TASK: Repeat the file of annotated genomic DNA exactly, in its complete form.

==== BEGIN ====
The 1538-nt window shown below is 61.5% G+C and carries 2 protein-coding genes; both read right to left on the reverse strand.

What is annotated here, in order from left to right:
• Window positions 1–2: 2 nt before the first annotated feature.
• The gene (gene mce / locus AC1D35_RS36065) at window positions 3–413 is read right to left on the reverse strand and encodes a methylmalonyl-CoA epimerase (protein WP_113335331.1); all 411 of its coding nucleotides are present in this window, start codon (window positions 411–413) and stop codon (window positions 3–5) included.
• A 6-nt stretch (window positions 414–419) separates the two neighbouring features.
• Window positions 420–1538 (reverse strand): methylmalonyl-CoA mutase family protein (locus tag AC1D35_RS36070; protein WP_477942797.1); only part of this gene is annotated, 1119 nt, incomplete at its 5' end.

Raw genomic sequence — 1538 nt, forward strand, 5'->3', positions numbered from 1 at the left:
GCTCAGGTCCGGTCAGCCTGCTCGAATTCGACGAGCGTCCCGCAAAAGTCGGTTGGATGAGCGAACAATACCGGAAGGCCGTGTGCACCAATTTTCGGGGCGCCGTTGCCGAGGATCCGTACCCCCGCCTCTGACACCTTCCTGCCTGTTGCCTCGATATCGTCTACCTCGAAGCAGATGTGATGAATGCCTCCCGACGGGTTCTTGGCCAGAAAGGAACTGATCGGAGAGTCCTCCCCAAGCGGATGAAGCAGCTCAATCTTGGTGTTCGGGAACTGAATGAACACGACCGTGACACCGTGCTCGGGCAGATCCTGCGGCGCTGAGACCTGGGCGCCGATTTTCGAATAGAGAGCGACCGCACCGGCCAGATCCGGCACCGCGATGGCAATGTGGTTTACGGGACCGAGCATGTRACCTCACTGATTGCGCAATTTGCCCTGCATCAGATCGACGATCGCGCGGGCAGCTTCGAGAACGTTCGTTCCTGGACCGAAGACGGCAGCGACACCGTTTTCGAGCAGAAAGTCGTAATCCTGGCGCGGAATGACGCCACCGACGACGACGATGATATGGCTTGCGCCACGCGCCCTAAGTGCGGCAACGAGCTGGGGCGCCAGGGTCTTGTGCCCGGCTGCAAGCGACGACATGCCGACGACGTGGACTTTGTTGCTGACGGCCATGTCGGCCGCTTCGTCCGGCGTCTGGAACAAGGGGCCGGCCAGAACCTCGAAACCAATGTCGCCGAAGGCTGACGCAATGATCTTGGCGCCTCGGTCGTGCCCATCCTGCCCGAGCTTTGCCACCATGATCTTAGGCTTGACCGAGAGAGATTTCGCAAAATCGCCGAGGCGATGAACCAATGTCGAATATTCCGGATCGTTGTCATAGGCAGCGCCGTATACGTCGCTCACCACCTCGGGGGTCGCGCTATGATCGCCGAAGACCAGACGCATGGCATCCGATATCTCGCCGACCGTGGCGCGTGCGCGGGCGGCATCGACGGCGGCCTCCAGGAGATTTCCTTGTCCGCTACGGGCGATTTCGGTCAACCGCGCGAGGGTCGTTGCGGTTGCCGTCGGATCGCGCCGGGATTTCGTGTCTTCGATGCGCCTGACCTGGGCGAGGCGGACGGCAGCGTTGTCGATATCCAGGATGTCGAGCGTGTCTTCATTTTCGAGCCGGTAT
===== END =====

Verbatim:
The 1538-nt window shown below is 61.5% G+C and carries 2 protein-coding genes; both read right to left on the reverse strand.

What is annotated here, in order from left to right:
• Window positions 1–2: 2 nt before the first annotated feature.
• The gene (gene mce / locus AC1D35_RS36065) at window positions 3–413 is read right to left on the reverse strand and encodes a methylmalonyl-CoA epimerase (protein WP_113335331.1); all 411 of its coding nucleotides are present in this window, start codon (window positions 411–413) and stop codon (window positions 3–5) included.
• A 6-nt stretch (window positions 414–419) separates the two neighbouring features.
• Window positions 420–1538 (reverse strand): methylmalonyl-CoA mutase family protein (locus tag AC1D35_RS36070; protein WP_477942797.1); only part of this gene is annotated, 1119 nt, incomplete at its 5' end.

Raw genomic sequence — 1538 nt, forward strand, 5'->3', positions numbered from 1 at the left:
GCTCAGGTCCGGTCAGCCTGCTCGAATTCGACGAGCGTCCCGCAAAAGTCGGTTGGATGAGCGAACAATACCGGAAGGCCGTGTGCACCAATTTTCGGGGCGCCGTTGCCGAGGATCCGTACCCCCGCCTCTGACACCTTCCTGCCTGTTGCCTCGATATCGTCTACCTCGAAGCAGATGTGATGAATGCCTCCCGACGGGTTCTTGGCCAGAAAGGAACTGATCGGAGAGTCCTCCCCAAGCGGATGAAGCAGCTCAATCTTGGTGTTCGGGAACTGAATGAACACGACCGTGACACCGTGCTCGGGCAGATCCTGCGGCGCTGAGACCTGGGCGCCGATTTTCGAATAGAGAGCGACCGCACCGGCCAGATCCGGCACCGCGATGGCAATGTGGTTTACGGGACCGAGCATGTRACCTCACTGATTGCGCAATTTGCCCTGCATCAGATCGACGATCGCGCGGGCAGCTTCGAGAACGTTCGTTCCTGGACCGAAGACGGCAGCGACACCGTTTTCGAGCAGAAAGTCGTAATCCTGGCGCGGAATGACGCCACCGACGACGACGATGATATGGCTTGCGCCACGCGCCCTAAGTGCGGCAACGAGCTGGGGCGCCAGGGTCTTGTGCCCGGCTGCAAGCGACGACATGCCGACGACGTGGACTTTGTTGCTGACGGCCATGTCGGCCGCTTCGTCCGGCGTCTGGAACAAGGGGCCGGCCAGAACCTCGAAACCAATGTCGCCGAAGGCTGACGCAATGATCTTGGCGCCTCGGTCGTGCCCATCCTGCCCGAGCTTTGCCACCATGATCTTAGGCTTGACCGAGAGAGATTTCGCAAAATCGCCGAGGCGATGAACCAATGTCGAATATTCCGGATCGTTGTCATAGGCAGCGCCGTATACGTCGCTCACCACCTCGGGGGTCGCGCTATGATCGCCGAAGACCAGACGCATGGCATCCGATATCTCGCCGACCGTGGCGCGTGCGCGGGCGGCATCGACGGCGGCCTCCAGGAGATTTCCTTGTCCGCTACGGGCGATTTCGGTCAACCGCGCGAGGGTCGTTGCGGTTGCCGTCGGATCGCGCCGGGATTTCGTGTCTTCGATGCGCCTGACCTGGGCGAGGCGGACGGCAGCGTTGTCGATATCCAGGATGTCGAGCGTGTCTTCATTTTCGAGCCGGTAT